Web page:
simHello Folks, Im Eric K.,
Graphic Designer of Survivor - Forgotten World
and I show you a bit about "Drybrushing" and "fake ambient occlusion" in Texturing 3D models
and in 2D / Interface or general Art.
First: What is drybrushing ?
Drybrushing is a term out of non-digital painting, and Its mainly used to paint Sculpures or Figurines, and often used in Tabletop-Painting, like Warhammer or LOTR from Gamesworkshop.
You basically take your brush, take a light colour, try getting most of the pigment from the brush
so it is basically dry, and then you roughly wipe over the edges of your model.
So the flat surface will not get any pigment, but the standing out edges and reliefs will.
This is basically it.
Quite a difference for that nothing on the "model" itself changed or the colour/texture of the object itself. This technique is used a lot on fantasy game models.
The accented edges make the shape of a model stand out, and it is easier to recognize aswell, especially from far away.
The difference is, that we work Digitally. So we paint those highlights ourselves, and we have more options to control them, but its also harder to do, just brushing over is not possible here.
Drybrushing in Texturing:
Drybrushing is incredible powerful and can and often should be used on almost every possible model. If it does not look right, then its too strong, you can use it on everything if you do it subtle. Its always an improvement, unless you have a very specific art style (Tron p.ex.)
This is a wooden crate model. The texture is bad and it looks awful.
We are not going to change the texture here, we just apply some highlightsat the edges.
Thats quite a difference. The same bad texture, and we just accented the edges.
Why does it look so much better ?
Because there are no such hard polygonal edges in real life, and drybrushing gives the
softer-edges look back a bit, and shape in perspektive is easier to see and identify, which
gives a better sense of depth.
Now I first show you the fake Ambient occlusion painting or just shadow painting
and what it does on the model, and then I explain how to do these things in photoshop.
What is ambient occlusion ?
Ambient occlusion gives more realistic transitions between forms while creating soft shadowing between the edges of transition. While drybrushing is used on the edges looking towards outside,
the ambient occlusion effect is always in the inner corner.
Here is a box to show the real Ambient occlusion.
The Ambient occlusion effect needs a lot of performance and not every engine or game supports it, but you can either bake it down on your model from your 3D program or paint it yourself.Usually you just want to bake it down since it requires no effort at all, but often you want to
have a similar or stronger effect with maybe another colour or inform of dirt on the spots whereAO usually would apply (and in some cases the 3D program dosnt draw it where you would want)So its essential you understand how it works.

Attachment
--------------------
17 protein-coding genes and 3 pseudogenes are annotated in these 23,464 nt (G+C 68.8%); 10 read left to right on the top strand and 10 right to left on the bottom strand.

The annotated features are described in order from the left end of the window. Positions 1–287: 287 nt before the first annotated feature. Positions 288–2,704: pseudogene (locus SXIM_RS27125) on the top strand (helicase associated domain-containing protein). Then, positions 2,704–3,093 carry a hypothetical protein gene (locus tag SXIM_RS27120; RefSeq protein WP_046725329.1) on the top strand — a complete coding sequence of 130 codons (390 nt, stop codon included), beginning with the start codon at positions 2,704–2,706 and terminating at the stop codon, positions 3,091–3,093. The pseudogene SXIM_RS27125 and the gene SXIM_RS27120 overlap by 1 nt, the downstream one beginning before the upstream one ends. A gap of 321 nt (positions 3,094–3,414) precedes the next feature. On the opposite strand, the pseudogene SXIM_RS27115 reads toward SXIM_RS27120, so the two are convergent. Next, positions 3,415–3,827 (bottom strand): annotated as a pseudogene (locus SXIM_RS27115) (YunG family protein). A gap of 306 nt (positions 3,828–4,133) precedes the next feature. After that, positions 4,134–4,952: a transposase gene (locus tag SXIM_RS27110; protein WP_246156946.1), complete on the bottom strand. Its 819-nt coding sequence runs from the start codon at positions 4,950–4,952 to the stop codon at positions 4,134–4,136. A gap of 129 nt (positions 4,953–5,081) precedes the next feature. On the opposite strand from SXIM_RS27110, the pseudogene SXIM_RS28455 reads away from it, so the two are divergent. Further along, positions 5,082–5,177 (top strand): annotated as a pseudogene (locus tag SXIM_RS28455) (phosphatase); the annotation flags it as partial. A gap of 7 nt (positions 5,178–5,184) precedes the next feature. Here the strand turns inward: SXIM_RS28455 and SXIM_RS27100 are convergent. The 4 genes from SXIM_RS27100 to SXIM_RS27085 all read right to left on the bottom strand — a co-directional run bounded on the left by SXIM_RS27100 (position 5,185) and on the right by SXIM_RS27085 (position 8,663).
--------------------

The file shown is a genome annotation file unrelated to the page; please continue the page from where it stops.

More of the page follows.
AO is actually no shadow, its missing ambient light, but thats just playing with definitions :)
Again, a really big difference in realism.
And we can paint this manually aswell.
Here our box with the "fake" painted ambient occlusion / shadows:
This gives so much more depth to the surface, with such simple methods.
Compare it with the box without the painted shadows.
How do i do that ?
Both techniques are rather easy, but you still need to be careful, to not apply them too much
or even unnoticeable. But less is often more.
You can either just paint them in your 3D program if it features such options, or go the classical way, the Photoshop way.
For the drybrushing, you need to use the right brush and paint, delete, paint, delete until its right.
If you are familiar with photoshop, you already know all the things needed, but for the others, here
Here are some Ui Frames I did for the Interface of S-FW
Notice how the drybrushing works on 2D elements aswell. Drybrushing gives a shape, the wood plank wouldnt look good at all without it.
And drybrushing looks best on metal, since metal usually has a lot of rough highlighted edges.
Here an example I photographed:
Note that it is not subtle at all here. It took a lot of damage over time.
But Its a pretty extreme case.
Make the effect very strong if you want it to look grungy and worn out,
but use it only subtle for normal models. You can use it on basically every material to get accents.
Here is another example of it in 2D use. See how the lines on the sides of the wood give it realism. There is also a very tiny painted AA unter the horizontal plank, and also a shadow.
And here is a good example of it in use in texturing. Imagine how it would look without
the white accents. (Its a weapon for bird-perspektive for Torchlight, copyright @ SamuelJ Wilson)
Thanks for looking into, and I hope I helped you on your journey in Game Design or Arts.
Also, check out our game: Indiedb.com : )